Boris Johnson started this new term because it means he will continue.
From a tax hike that breaks the manifesto of spending billions of dollars on the NHS and social care to his significant cabinet reshuffle on Wednesday, this goes beyond the COVID crisis mode to a government business and seeks to undertake reforms. I am the prime minister.
For the past 18 months, Johnson and his top team have been involved in health, economic and social crises and in the fight against the pandemic. In the last 10 days, the Prime Minister has made a clear statement that he is determined to move away from COVID and reset a government that has not yet been implemented.
In July, I was told that the very senior tenth number was reset “6 months” as the country and government moved from COVID to a new priority. The remodeling was expected in the second half of autumn. However, Johnson has returned to 10th place in the turbocharger this season.
And the very clear theme of this remodeling is to restart the Prime Minister’s national agenda, with three important briefs changing hands. Housing and Communities; And Judiciary-Given to Ministers who want the Prime Minister to bring about real reforms.
He played a major role in health and social care dice last week, and in return for spending more money on the NHS and society (£ 36 billion over the next three years), the public has given him millions of workers. Care bet that it would allow a tax increase.
Wednesday was a continuation of this theme, if you wish. Financial details have to wait until October 27th for the Spending Review and budget, but the personnel changes have shown intent.
In terms of education, the Prime Minister promoted Nadim Zahawi, a former businessman who impressed him as the Vaccine Minister to inject some impetus into education. His first big battle is quite imminent with the Treasury as he seeks to secure billions of additional funds for education.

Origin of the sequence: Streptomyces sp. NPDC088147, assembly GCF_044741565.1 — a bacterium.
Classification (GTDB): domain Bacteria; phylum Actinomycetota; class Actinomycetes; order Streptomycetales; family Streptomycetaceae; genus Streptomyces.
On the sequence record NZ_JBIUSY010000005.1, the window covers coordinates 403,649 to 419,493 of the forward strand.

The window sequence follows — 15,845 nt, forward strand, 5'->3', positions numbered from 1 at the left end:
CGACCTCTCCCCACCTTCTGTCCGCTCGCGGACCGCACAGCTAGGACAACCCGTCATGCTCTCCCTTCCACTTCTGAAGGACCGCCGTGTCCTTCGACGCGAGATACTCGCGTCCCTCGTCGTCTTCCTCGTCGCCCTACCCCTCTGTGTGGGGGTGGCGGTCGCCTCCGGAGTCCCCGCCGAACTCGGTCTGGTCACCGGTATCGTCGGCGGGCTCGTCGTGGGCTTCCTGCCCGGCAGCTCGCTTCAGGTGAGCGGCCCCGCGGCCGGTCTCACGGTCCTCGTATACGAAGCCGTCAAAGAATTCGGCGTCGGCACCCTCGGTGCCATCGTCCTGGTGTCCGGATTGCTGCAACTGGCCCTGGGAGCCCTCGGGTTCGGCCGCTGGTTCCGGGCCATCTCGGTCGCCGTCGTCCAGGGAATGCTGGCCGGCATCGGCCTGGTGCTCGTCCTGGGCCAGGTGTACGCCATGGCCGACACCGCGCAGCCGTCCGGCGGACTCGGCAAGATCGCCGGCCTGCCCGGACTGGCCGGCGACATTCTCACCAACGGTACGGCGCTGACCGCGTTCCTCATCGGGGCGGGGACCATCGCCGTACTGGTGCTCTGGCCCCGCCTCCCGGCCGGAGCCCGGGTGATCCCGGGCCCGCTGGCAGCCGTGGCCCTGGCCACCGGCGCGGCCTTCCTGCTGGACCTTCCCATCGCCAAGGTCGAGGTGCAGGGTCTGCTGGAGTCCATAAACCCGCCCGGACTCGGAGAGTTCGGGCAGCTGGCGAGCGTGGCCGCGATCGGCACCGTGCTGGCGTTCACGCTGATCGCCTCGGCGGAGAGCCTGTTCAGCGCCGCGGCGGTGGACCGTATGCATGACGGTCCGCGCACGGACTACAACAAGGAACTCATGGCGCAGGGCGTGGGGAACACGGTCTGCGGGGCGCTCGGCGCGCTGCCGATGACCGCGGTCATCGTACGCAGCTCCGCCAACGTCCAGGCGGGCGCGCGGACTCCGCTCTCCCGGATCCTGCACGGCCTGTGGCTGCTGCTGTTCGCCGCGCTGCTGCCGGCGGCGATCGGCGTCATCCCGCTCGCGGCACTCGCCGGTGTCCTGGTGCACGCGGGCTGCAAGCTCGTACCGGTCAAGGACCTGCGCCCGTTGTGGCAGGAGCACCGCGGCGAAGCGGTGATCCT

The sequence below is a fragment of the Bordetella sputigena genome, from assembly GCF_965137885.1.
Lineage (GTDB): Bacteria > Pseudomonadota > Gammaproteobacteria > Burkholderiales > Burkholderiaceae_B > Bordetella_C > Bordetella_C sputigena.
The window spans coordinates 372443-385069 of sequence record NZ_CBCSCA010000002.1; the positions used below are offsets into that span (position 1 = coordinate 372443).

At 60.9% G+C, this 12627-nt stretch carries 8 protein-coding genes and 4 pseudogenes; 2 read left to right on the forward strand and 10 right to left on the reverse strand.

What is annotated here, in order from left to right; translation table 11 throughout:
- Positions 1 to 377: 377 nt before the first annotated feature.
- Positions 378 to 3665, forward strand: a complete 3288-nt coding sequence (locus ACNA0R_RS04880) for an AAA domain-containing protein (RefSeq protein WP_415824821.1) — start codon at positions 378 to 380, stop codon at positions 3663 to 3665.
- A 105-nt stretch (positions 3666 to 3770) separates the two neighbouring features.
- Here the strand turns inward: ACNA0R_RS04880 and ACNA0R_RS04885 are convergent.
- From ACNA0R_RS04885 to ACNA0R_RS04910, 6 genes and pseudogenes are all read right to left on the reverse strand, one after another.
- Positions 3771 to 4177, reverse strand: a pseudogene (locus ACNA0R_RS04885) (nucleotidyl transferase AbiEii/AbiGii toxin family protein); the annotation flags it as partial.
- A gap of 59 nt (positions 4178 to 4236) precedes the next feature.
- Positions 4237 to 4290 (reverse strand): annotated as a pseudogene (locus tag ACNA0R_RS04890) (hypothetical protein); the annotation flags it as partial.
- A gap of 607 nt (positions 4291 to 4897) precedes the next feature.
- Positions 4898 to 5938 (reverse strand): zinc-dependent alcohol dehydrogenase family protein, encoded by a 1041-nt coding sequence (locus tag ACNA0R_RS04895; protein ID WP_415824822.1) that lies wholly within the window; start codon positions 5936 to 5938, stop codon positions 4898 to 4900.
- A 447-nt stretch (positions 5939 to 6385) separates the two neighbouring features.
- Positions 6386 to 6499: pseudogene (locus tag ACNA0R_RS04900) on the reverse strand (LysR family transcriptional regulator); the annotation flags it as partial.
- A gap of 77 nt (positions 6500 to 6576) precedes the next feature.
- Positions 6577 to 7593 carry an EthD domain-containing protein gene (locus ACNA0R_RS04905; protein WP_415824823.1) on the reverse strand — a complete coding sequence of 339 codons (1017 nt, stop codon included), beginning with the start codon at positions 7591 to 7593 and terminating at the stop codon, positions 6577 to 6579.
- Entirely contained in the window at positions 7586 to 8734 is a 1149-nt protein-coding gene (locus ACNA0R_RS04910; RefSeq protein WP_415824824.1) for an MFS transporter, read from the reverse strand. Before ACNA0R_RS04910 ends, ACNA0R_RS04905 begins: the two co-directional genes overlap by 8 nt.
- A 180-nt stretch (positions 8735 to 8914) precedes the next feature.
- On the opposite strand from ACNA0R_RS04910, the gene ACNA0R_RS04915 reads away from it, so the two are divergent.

Johnson’s current emperor of education, Gavin Williamson, demanded £ 15 billion in the summer and allocated a total of £ 3 billion to COVID’s catch-up budget. School leaders began the fall semester, claiming an additional £ 5.8bn was needed.
In communities, housing and local governments, he shuffled renowned cabinet reformer Michael Gove with “intergovernmental responsibility for leveling up and coalitions,” annoying and beating his now-deceased predecessor Robert Jenrick. I was entrusted with the housing reform that I defeated. He then promoted former Brexit Secretary and Treasury Secretary Steve Berkley to the old position of Mr Gove in the Cabinet Office, again focusing on leveling up.
When Berkeley caught up with taking pictures outside the new department today, he told me: Incorporate innovation from COVID and promote it through government. “
And, as justice, Dominic Raab was reluctantly brought in to address the unprocessed portion of the court system and consider how to handle judicial review issues.
Then there is a clear policy impetus-and there are also obvious challenges, those political ones of his party over housing reform or the financial ones between his minister and the Treasury more. I don’t mind giving out cash.
But there is also political intent here. This is the prime minister who exudes a sense of self-confidence and his own power.
He fired Robert Buckland, the last real one-nation conservative in his cabinet. He fired Gavin Williamson, a once powerful chief whip and colleague’s politician.
This was today’s prime minister, and in the words of one of his colleagues, was “hearty but clinical.” “It was a butcher’s yard.”
There is no doubt that the prime minister’s success in promoting health and social care taxation through the back bench has made the prime minister bold, but he often finds that shuffling the deck with growing dissatisfaction is always risky. I know.
But in the last decade, he has clearly defined what he wants from the government. The question is whether he can deliver it.
Cabinet Reshuffle: Boris Johnson has defined what he wants from his government-but can he deliver it? | Political news
Source Cabinet Reshuffle: Boris Johnson has defined what he wants from his government-but can he deliver it? | Political news